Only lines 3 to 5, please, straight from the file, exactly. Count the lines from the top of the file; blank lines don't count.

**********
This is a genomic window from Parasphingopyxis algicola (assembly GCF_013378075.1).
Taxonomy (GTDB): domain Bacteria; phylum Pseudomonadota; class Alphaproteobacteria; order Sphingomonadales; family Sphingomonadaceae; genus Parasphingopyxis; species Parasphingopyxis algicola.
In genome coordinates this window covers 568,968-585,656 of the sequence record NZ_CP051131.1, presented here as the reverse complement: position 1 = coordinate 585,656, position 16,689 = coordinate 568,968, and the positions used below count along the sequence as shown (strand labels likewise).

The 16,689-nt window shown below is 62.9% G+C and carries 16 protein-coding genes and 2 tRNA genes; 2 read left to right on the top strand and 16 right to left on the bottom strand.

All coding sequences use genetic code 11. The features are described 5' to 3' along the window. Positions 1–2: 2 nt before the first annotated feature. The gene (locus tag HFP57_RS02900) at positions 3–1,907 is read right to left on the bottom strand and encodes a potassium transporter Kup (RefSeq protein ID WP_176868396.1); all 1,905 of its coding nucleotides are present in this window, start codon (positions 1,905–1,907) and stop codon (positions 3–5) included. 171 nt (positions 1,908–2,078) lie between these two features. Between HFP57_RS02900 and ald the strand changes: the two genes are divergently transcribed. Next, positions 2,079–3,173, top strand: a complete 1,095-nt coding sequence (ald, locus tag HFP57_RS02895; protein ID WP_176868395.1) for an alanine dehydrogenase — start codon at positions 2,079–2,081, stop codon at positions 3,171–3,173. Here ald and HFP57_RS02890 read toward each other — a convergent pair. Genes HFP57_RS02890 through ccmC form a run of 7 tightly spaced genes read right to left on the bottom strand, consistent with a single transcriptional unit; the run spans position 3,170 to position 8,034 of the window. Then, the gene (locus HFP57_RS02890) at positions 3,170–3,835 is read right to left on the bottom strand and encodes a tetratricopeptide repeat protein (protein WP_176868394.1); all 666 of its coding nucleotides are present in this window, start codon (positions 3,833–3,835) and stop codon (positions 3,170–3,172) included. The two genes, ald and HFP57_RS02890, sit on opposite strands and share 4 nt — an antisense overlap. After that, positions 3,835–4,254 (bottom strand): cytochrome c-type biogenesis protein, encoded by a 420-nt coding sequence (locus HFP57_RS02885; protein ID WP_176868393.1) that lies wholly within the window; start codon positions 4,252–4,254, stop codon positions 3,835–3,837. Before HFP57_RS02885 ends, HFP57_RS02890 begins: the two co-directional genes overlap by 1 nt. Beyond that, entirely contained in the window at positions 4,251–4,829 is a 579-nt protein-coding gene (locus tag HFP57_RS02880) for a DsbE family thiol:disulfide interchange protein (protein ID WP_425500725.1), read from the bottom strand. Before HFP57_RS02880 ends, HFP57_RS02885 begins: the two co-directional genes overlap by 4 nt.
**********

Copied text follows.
In genome coordinates this window covers 568,968-585,656 of the sequence record NZ_CP051131.1, presented here as the reverse complement: position 1 = coordinate 585,656, position 16,689 = coordinate 568,968, and the positions used below count along the sequence as shown (strand labels likewise).

The 16,689-nt window shown below is 62.9% G+C and carries 16 protein-coding genes and 2 tRNA genes; 2 read left to right on the top strand and 16 right to left on the bottom strand.

All coding sequences use genetic code 11. The features are described 5' to 3' along the window. Positions 1–2: 2 nt before the first annotated feature. The gene (locus tag HFP57_RS02900) at positions 3–1,907 is read right to left on the bottom strand and encodes a potassium transporter Kup (RefSeq protein ID WP_176868396.1); all 1,905 of its coding nucleotides are present in this window, start codon (positions 1,905–1,907) and stop codon (positions 3–5) included. 171 nt (positions 1,908–2,078) lie between these two features. Between HFP57_RS02900 and ald the strand changes: the two genes are divergently transcribed. Next, positions 2,079–3,173, top strand: a complete 1,095-nt coding sequence (ald, locus tag HFP57_RS02895; protein ID WP_176868395.1) for an alanine dehydrogenase — start codon at positions 2,079–2,081, stop codon at positions 3,171–3,173. Here ald and HFP57_RS02890 read toward each other — a convergent pair. Genes HFP57_RS02890 through ccmC form a run of 7 tightly spaced genes read right to left on the bottom strand, consistent with a single transcriptional unit; the run spans position 3,170 to position 8,034 of the window. Then, the gene (locus HFP57_RS02890) at positions 3,170–3,835 is read right to left on the bottom strand and encodes a tetratricopeptide repeat protein (protein WP_176868394.1); all 666 of its coding nucleotides are present in this window, start codon (positions 3,833–3,835) and stop codon (positions 3,170–3,172) included. The two genes, ald and HFP57_RS02890, sit on opposite strands and share 4 nt — an antisense overlap. After that, positions 3,835–4,254 (bottom strand): cytochrome c-type biogenesis protein, encoded by a 420-nt coding sequence (locus HFP57_RS02885; protein ID WP_176868393.1) that lies wholly within the window; start codon positions 4,252–4,254, stop codon positions 3,835–3,837. Before HFP57_RS02885 ends, HFP57_RS02890 begins: the two co-directional genes overlap by 1 nt. Beyond that, entirely contained in the window at positions 4,251–4,829 is a 579-nt protein-coding gene (locus tag HFP57_RS02880) for a DsbE family thiol:disulfide interchange protein (protein ID WP_425500725.1), read from the bottom strand. Before HFP57_RS02880 ends, HFP57_RS02885 begins: the two co-directional genes overlap by 4 nt.